June 16, 2014
The Liberal’s Proposed 2014 Budget and its Effect on Employers
Following the election of a Liberal Party majority in the recent Ontario election, Premier Kathleen Wynn has promised to reintroduce the 2014 Liberal Budget (the “Budget”). The Budget contains significant items pertaining to pensions that would affect employers. For instance, the Budget proposes a new, mandatory provincial pension plan called the Ontario Retirement Pension Plan. It also proposes to introduce a legislative framework for pooled registered pension plans and proposes consultation with stakeholders for the creation of Target Benefit Pension Plans.
Ontario Retirement Pension Plan (“ORPP”)
The proposed ORPP would be the first mandatory Provincial pension plan of its scale in Canada. The intent of the ORPP is to supplement the Canada Pension Plan (CPP) and provide participants additional income in retirement. The following features of the ORPP are pertinent to employers:
• It would require employers and employees to equally contribute an additional 1.9% (3.8% combined) of annual earnings (up to $90,000). This could increase employer costs by 1.9%.
• Employers who offer a “comparable pension plan” may be exempt from making ORPP contributions. A “comparable pension plan” is not defined in the Budget, so it is not clear when an employer with a registered pension plan would be exempt.
• The ORPP is expected to be introduced in 2017. Contribution rates would be phased in over two years and enrolment would begin with the largest employers.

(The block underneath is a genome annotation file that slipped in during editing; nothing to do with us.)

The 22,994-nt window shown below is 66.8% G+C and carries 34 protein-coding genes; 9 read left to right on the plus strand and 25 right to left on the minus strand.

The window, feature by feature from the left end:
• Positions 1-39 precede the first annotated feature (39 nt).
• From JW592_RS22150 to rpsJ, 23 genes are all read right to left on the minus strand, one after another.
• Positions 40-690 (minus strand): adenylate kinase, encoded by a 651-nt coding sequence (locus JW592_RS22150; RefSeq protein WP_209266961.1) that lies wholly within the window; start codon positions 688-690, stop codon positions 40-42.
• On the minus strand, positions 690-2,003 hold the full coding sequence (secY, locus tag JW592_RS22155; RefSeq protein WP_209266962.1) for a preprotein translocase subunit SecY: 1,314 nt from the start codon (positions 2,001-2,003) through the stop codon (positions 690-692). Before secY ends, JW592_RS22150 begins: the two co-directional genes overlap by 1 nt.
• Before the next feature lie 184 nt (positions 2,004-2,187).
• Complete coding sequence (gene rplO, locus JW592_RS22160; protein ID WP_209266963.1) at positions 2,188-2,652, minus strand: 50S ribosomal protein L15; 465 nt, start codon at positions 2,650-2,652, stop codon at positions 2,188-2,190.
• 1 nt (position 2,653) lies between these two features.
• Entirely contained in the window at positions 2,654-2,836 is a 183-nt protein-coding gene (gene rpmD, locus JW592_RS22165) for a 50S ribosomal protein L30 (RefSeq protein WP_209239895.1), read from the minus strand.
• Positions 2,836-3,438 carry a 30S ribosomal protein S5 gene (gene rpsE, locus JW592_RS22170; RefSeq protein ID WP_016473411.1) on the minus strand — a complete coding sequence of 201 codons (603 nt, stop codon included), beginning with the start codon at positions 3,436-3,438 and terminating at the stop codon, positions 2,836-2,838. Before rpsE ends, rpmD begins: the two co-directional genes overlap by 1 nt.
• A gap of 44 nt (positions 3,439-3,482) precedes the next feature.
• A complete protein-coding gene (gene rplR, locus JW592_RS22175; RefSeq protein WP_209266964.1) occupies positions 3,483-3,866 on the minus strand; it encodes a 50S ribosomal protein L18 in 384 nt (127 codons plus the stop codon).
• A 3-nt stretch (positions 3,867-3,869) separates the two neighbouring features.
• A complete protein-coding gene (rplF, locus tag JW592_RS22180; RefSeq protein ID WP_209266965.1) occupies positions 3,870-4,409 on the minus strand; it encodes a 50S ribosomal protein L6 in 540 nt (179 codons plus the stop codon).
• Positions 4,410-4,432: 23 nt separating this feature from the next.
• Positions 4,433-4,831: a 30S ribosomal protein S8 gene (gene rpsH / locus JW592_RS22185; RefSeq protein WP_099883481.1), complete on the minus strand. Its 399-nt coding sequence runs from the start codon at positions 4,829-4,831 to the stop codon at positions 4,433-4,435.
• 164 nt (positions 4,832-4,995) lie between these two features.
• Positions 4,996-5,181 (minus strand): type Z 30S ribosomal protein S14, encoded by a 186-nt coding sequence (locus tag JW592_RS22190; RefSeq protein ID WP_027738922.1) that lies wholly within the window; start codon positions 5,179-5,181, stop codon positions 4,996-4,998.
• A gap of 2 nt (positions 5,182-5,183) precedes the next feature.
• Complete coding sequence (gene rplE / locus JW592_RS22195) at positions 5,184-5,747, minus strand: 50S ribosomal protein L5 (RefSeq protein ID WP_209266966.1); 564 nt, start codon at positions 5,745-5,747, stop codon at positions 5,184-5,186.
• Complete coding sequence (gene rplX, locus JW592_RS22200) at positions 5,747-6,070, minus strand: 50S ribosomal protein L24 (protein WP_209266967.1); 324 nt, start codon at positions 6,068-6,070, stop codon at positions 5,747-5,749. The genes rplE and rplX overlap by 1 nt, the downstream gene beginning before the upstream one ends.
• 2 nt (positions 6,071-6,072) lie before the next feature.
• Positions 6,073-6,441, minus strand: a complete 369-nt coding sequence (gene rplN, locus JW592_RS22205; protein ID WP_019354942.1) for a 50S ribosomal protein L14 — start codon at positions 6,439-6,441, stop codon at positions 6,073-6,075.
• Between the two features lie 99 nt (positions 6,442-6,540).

Pooled Registered Pension Plans (“PRPP”)
The Budget calls for the introduction of legislation to create Pooled Registered Pension Plans. PRPPs are large scale multi-employer pension plans that are professionally administered and managed by a third party administrator. Unlike traditional pension plans, the third party administrator would assume the fiduciary risk that would normally be assumed by the employer or a board of trustees.
The Budget stipulates that the PRPPs would be “low cost”, voluntary, and that all employees would be automatically enrolled unless they opt out.
At this point in time, it is unclear how the PRPP would interact with the ORPP.
Target Benefit Pension Plans (“TBPP”)
The Budget suggests the development of single employer Target Benefit Pension Plans. Although few details were revealed in the Budget, it suggests that consultations would occur for the development of a TBPP, which would allow employers to combine features of a Defined Benefit (“DB”) pension plan with those of a Defined Contribution pension plan. A key feature of a TBPP would be to permit the administrator to reduce benefits should there be a funding shortfall unlike the requirement for an employer to make up for the shortfall under a traditional DB pension plan.
As can be seen, the Budget contains many items that have the potential of affecting many employers. Depending how they are ultimately implemented, these items may result in cost implications to employers while at the same time reducing risk.
If you have any questions about the implications of the Budget, or any other questions relating to workplace law, please do not hesitate to contact a Mathews Dinsdale lawyer.
For more information on new developments in Workplace Law, please refer to our website at: http://www.mathewsdinsdale.com/news-events/in-a-flash/
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